By Françoise Mathieu, M.Ed., CCC.

Part One: Beyond Kale and Pedicures

 

I have been locked out of the seminar room.

Peering through the glazing, I can see two dozen Operating Room nurses in scrubs, milling about inside the auditorium. The space is nearly full, and they are chatting and eating lunch. The session on compassion fatigue and self-care is about to begin, but the door is locked and I can’t get in. I knock once, and then again a little bit louder. They can see me, but no one comes to unlock the door.

Problem is, I am the presenter, and this isn’t starting out particularly well.

After a few minutes, the caterer, who has just delivered sandwiches to the team, unlocks the door from the inside and whispers to me on his way out: “I’m warning you, it’s worse than high school in there.” It turns out that this group has just learned that all of their summer leave has been cancelled, due to cutbacks, but this session is mandatory, so there they are, steaming mad, and not particularly inspired to discuss sleep hygiene and breathing with me.

Luckily, this isn’t my first rodeo, so I am not too rattled. I am also lucky to rarely encounter such hostile audiences, but I do specialize in delivering training to high stress, high trauma-exposed helping professionals: prison guards, child welfare workers, trauma nurses and docs, and so many others who are trying to care for patients and clients in an increasingly challenging and under-resourced climate. But at this point, in 2011, I am starting to ask myself whether what I am teaching them is at all effective.

Many of my audiences express growing frustration at working in a system that feels broken, and no amount of kale and yoga can fix that overnight.

I became a compassion fatigue specialist by accident, or rather, by necessity. I completed my counselling degree nearly 20 years ago and I was very fortunate in receiving first-rate training at Columbia University and at the University of Toronto. Our courses explored issues of multiculturalism, racism, gender bias, addiction, transference, and many other challenging and stimulating topics.

The Columbia program was considered pretty cutting edge, and by virtue of its location and affiliations we had the opportunity to hear from guest lecturers who were truly thought leaders in the field. Once, our class attended a clinical demonstration with the renowned psychologist Dr. Albert Ellis. I didn’t particularly like it – or him, for that matter, but these were invaluable opportunities to learn from the big guns. Our training invited rigorous self-reflection and an exploration of our own biases and assumptions.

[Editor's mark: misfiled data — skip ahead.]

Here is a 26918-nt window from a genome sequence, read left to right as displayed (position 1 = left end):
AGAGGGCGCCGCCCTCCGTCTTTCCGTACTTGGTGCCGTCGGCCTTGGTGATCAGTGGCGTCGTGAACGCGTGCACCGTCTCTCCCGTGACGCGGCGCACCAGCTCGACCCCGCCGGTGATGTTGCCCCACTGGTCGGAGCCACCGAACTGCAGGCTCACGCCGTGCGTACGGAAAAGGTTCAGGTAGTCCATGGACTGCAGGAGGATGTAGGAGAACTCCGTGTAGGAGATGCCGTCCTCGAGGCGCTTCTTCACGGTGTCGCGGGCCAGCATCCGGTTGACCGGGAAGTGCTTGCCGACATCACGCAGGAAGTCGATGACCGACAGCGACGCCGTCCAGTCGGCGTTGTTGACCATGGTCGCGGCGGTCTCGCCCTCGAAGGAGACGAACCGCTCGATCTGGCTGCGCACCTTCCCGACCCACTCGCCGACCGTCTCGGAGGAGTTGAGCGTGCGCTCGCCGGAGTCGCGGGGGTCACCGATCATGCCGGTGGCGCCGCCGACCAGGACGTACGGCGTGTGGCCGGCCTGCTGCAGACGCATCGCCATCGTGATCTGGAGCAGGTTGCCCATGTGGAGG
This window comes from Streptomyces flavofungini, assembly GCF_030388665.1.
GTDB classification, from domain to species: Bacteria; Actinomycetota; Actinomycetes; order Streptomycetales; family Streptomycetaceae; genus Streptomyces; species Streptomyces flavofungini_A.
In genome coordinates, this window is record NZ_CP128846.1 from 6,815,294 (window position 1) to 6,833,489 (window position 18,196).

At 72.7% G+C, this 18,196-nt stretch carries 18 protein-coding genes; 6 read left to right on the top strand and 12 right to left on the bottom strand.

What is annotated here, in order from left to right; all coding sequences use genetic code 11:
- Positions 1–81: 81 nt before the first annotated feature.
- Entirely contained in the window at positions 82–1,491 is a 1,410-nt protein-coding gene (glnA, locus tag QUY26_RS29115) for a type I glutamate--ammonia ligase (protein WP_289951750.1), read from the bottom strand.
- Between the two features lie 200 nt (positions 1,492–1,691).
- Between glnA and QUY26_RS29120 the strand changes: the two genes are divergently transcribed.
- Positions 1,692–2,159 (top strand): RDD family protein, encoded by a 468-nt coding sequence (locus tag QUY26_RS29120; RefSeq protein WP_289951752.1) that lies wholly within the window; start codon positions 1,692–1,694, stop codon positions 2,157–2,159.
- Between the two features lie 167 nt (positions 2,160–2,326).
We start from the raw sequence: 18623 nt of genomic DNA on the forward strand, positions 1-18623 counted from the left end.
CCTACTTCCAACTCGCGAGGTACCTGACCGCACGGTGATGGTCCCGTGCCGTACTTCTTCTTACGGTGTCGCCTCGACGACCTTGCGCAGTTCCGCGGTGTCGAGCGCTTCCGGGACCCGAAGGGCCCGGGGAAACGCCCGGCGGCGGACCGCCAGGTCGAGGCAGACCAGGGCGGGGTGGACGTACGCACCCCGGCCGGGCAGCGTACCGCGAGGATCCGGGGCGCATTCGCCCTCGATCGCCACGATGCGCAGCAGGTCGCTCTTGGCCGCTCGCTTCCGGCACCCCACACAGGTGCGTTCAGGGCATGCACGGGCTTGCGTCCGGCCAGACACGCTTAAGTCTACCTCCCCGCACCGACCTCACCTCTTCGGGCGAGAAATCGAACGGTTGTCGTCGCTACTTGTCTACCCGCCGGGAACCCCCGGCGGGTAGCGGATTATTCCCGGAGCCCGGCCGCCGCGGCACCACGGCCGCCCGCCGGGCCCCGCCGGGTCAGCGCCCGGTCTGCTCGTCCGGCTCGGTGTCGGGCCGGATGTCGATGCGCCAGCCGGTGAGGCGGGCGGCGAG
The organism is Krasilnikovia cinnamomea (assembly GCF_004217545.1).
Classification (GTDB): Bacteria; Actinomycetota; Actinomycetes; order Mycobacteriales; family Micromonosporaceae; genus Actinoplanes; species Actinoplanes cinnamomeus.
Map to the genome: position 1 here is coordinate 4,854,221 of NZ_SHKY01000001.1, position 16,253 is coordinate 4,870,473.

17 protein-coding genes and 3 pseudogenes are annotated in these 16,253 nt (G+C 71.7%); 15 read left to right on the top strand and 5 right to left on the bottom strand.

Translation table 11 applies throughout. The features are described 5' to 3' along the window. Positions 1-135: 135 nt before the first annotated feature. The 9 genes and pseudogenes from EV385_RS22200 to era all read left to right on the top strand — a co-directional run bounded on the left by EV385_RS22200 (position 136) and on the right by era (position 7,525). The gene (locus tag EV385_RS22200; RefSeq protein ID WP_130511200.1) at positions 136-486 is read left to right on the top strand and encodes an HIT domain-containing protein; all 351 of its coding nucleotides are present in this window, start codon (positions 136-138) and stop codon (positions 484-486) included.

However, in spite of all this excellent training, I never once heard any of my instructors mention the concepts of burnout, compassion fatigue (CF), vicarious trauma (VT), secondary traumatic stress (STS) or even use the words “self-care” in any of their lectures. I also received no training in psychological trauma, except for a brief mention in one lecture. After graduation, I soon discovered that in spite of the great pedigree of my alma maters, I was completely ill equipped for the real world of mental health counseling.

Crisis work is what drew me to the field. Before pursuing graduate training I had worked as a volunteer in a hospital emergency ward. We saw it all – multiple vehicle accidents, entire families wiped out by a drunk driver, children who had been harmed by their parents, heart attacks, overdoses. It was intense, sometimes shocking work and I absolutely loved it. Have you ever had this feeling that something is just a perfect fit? You just know?  That’s how I felt about crisis intervention. This was it, the career that had been waiting for me. I am sure that my attraction to crisis work was partly due to my own life history, having been the informal crisis counselor to members of my extended family during my teens, during a dark and tumultuous decade of traumas that befell us. This is not unusual – therapists are often drawn to the field for personal reasons, whether they fully recognize it or not.

Frankly, part of what I loved about crisis work was the adrenaline rush – the speed and intensity of the work, being able to rapidly triage clients and provide immediate relief – the crisis counselor is the port in the storm. Over my career as a crisis and trauma therapist, I worked with people from every walk of life: soldiers returning from Afghanistan and Rwanda, police officers, prison guards, physicians, suicidal students and many other individuals in distress. With little relevant training and minimal supervision, I pretty much flew by the seat of my pants during the first few years until I attended some outstanding trauma workshops that gave me the tools I sorely needed.